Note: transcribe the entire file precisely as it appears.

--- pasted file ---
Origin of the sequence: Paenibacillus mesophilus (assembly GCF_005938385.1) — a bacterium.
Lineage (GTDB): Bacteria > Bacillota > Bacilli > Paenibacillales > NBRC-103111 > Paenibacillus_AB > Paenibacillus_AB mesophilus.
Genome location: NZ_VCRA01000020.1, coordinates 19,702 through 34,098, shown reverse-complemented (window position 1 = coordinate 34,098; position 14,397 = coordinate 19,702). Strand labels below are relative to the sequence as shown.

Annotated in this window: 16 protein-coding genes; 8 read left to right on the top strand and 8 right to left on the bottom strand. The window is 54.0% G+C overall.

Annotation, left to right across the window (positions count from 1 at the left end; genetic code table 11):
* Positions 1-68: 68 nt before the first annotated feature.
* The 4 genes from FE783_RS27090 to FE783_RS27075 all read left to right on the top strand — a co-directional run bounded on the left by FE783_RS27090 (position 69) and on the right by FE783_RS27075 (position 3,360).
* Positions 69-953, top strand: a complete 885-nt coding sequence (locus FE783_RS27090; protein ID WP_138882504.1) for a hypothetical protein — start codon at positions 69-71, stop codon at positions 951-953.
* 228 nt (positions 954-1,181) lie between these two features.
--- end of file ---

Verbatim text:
Origin of the sequence: Paenibacillus mesophilus (assembly GCF_005938385.1) — a bacterium.
Lineage (GTDB): Bacteria > Bacillota > Bacilli > Paenibacillales > NBRC-103111 > Paenibacillus_AB > Paenibacillus_AB mesophilus.
Genome location: NZ_VCRA01000020.1, coordinates 19,702 through 34,098, shown reverse-complemented (window position 1 = coordinate 34,098; position 14,397 = coordinate 19,702). Strand labels below are relative to the sequence as shown.

Annotated in this window: 16 protein-coding genes; 8 read left to right on the top strand and 8 right to left on the bottom strand. The window is 54.0% G+C overall.

Annotation, left to right across the window (positions count from 1 at the left end; genetic code table 11):
* Positions 1-68: 68 nt before the first annotated feature.
* The 4 genes from FE783_RS27090 to FE783_RS27075 all read left to right on the top strand — a co-directional run bounded on the left by FE783_RS27090 (position 69) and on the right by FE783_RS27075 (position 3,360).
* Positions 69-953, top strand: a complete 885-nt coding sequence (locus FE783_RS27090; protein ID WP_138882504.1) for a hypothetical protein — start codon at positions 69-71, stop codon at positions 951-953.
* 228 nt (positions 954-1,181) lie between these two features.